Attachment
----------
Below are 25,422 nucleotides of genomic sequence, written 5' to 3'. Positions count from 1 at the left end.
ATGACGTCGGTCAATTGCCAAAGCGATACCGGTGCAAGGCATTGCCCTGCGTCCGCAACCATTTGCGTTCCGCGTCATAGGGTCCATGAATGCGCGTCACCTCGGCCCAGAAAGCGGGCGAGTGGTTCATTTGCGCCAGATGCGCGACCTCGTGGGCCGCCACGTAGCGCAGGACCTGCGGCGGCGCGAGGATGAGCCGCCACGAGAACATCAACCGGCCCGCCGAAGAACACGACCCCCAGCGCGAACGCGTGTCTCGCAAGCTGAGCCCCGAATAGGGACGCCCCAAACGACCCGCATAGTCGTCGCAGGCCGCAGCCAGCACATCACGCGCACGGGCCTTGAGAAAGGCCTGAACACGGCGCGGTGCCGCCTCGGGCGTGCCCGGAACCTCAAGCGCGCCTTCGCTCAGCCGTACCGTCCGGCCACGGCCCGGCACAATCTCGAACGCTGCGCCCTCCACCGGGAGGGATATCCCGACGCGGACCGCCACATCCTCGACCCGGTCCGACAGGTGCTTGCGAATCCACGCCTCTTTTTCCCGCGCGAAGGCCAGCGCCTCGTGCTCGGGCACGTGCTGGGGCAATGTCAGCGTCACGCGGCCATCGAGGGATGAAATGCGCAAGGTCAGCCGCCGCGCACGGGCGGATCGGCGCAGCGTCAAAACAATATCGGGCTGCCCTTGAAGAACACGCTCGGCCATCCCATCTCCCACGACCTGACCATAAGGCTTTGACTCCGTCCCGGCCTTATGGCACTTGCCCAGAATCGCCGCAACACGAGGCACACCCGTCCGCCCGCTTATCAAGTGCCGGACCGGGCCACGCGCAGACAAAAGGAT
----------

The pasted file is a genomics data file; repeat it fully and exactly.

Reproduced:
Below are 25,422 nucleotides of genomic sequence, written 5' to 3'. Positions count from 1 at the left end.
ATGACGTCGGTCAATTGCCAAAGCGATACCGGTGCAAGGCATTGCCCTGCGTCCGCAACCATTTGCGTTCCGCGTCATAGGGTCCATGAATGCGCGTCACCTCGGCCCAGAAAGCGGGCGAGTGGTTCATTTGCGCCAGATGCGCGACCTCGTGGGCCGCCACGTAGCGCAGGACCTGCGGCGGCGCGAGGATGAGCCGCCACGAGAACATCAACCGGCCCGCCGAAGAACACGACCCCCAGCGCGAACGCGTGTCTCGCAAGCTGAGCCCCGAATAGGGACGCCCCAAACGACCCGCATAGTCGTCGCAGGCCGCAGCCAGCACATCACGCGCACGGGCCTTGAGAAAGGCCTGAACACGGCGCGGTGCCGCCTCGGGCGTGCCCGGAACCTCAAGCGCGCCTTCGCTCAGCCGTACCGTCCGGCCACGGCCCGGCACAATCTCGAACGCTGCGCCCTCCACCGGGAGGGATATCCCGACGCGGACCGCCACATCCTCGACCCGGTCCGACAGGTGCTTGCGAATCCACGCCTCTTTTTCCCGCGCGAAGGCCAGCGCCTCGTGCTCGGGCACGTGCTGGGGCAATGTCAGCGTCACGCGGCCATCGAGGGATGAAATGCGCAAGGTCAGCCGCCGCGCACGGGCGGATCGGCGCAGCGTCAAAACAATATCGGGCTGCCCTTGAAGAACACGCTCGGCCATCCCATCTCCCACGACCTGACCATAAGGCTTTGACTCCGTCCCGGCCTTATGGCACTTGCCCAGAATCGCCGCAACACGAGGCACACCCGTCCGCCCGCTTATCAAGTGCCGGACCGGGCCACGCGCAGACAAAAGGAT